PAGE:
Wednesday, September 24, 2008

charcoal plein air sketches, lanyons quoit and rocks on the cliffs


Lanyon Quoit, Penwith, Cornwall. charcoal sketch. Vivien Blackburn

Charcoal is such a painterly medium to use, so expressive and versatile. I love it. This sketch of Lanyon Quoit, which dates from about 2500 BC was done in a mix of willow charcoal and charcoal pencil.. It's only about 10 ins in size, in my sketchbook, but I want to do a large drawing too.


Huge rock formation on the cliffs above Sennen Cove, charcoal sketch. Vivien Blackburn

I think our ideas of what constitutes beautiful landscape stem from our childhood. I lived in Cornwall and loved the rocks, the wild seas, the changing weather, light colour and the special light there, also the little narrow lanes with trees meeting overhead and glimpses through gateways in the high hedges of farms and valleys and the sea or the trees twisted into strange one sided growth by the prevailing winds on exposed hillsides.

My father spent a lot of his childhood in Hampshire and loves woods and trees and lush countryside and doesn't 'get' the wilder, sometimes bleaker, places that I love.

8 comments:

Kari Gibson said...

Wow - superb sketches! I am a sucker for stones in the landscape like these and enjoy seeking out the ones up here in Scotland.

I seem to want to hug them, but, shhhh, don't tell anybody.

Lindsay said...

Somehow, you make your charcoal look very "colorful". Now I"m off to see those links in your post before this one. Very interesting rock forms.Usually one only thinks about the henges.

daviddrawsandpaints said...

I love these deeply dark charcoal drawings giving the standing stones an intense life of their own. You could really get going with these on a larger scale, but need to take care they don't spirit you away! :o)
I also love ancient standing stones. Last year I spent a whole week on the Island of Arran walking the wild moorlands in search of stone circles and standing monoliths. They feed my imagination.
All this week I have been watching a programme on Channel Four - Britain AD, and Britain BC. Ends tomorrow but it's been absolutely fascinating.
ps: Is that you in blue with the curly hair posing beside Lanyon Quoit?

vivien said...

thank you all :>)

David no it isn't me - too young and slim to be me!

I don't think I remember ever visiting any standing stones in Scotalnd though I've seen them on TV - it would be great to time travel (in a little invisible bubble!) and see what they were created for and the life of the people wouldn't it?

Chrissy said...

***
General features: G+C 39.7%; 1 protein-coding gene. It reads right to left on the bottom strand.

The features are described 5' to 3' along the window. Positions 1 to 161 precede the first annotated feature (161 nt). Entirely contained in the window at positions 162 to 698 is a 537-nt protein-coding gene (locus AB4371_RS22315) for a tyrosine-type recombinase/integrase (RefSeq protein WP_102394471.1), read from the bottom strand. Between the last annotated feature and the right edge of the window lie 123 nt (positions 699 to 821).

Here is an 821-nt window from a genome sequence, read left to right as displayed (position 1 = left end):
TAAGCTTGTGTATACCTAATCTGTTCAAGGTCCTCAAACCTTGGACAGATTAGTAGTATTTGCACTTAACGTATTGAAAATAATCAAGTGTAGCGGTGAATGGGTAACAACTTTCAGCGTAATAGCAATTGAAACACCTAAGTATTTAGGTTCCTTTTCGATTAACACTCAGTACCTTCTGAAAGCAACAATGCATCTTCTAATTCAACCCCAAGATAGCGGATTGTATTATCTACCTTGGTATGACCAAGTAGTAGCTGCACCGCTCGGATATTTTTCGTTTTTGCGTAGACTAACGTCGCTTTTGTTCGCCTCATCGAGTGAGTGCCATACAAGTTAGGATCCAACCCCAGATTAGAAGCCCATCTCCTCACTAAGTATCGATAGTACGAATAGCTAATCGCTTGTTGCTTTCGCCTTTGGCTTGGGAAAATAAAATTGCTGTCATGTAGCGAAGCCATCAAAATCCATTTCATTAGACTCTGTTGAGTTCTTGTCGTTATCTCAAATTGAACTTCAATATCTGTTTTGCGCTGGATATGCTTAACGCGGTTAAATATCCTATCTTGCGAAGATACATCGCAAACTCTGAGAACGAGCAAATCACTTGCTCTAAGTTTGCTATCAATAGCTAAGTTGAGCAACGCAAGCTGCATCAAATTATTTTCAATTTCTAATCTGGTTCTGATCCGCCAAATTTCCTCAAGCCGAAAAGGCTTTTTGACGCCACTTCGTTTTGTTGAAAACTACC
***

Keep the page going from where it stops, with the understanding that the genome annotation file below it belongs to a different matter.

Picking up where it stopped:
Hi, I love these and your oil sketch of Sennen cove...I love Cornwall and for one reason or another haven't managed to get there for few years. Pednevouder is probably my all time fave with Treen. I recogn ised your few over Sennen and have also spent many happy hours at the Old Success...you have made me feel very nostalgic for sure - hope ur OK - ChrissyXX

vivien said...

yes, lovely places Chrissy :>)

harrybell said...

I love these charcoal drawings; I find the presence of something manmade in the landscape far more interesting than the landscape by itself.

I'm sure you're right about how the area of your growing up has an effect on what you find interesting as subject matter in later life. I grew up in an industrial town and have always found beauty in urban decay, rust, broken brickwork and the shape of buildings themselves.

Even the beaches of my childhood had broken tank-traps on them and I get a small thrill when I find anything similar hidden away in the country. Some people think they're blots. Not me.

vivien said...

Growing up in the depths of the country, I don't generally want man made in mine, nor people - but I appreciate it in other people's work definitely.

A beach near where I lived in Scotland (Findhorn) still had those huge cubes of concrete, to stop the tanks landing, along the edge of the dunes and there was an old pill box on the cliff over Sennen - and I do love the ancient stones and mine chimneys and stone cottages huddled into the landscape

I think with the man made stuff I want to draw rather than paint. I'd never thought about that difference before.

I've got a photo I took of a bleached section of wood in the sea defences at Wells, with a large rusty bolt and the stains in the wood from the rust - I thought it utterly beautiful so can understand your interest.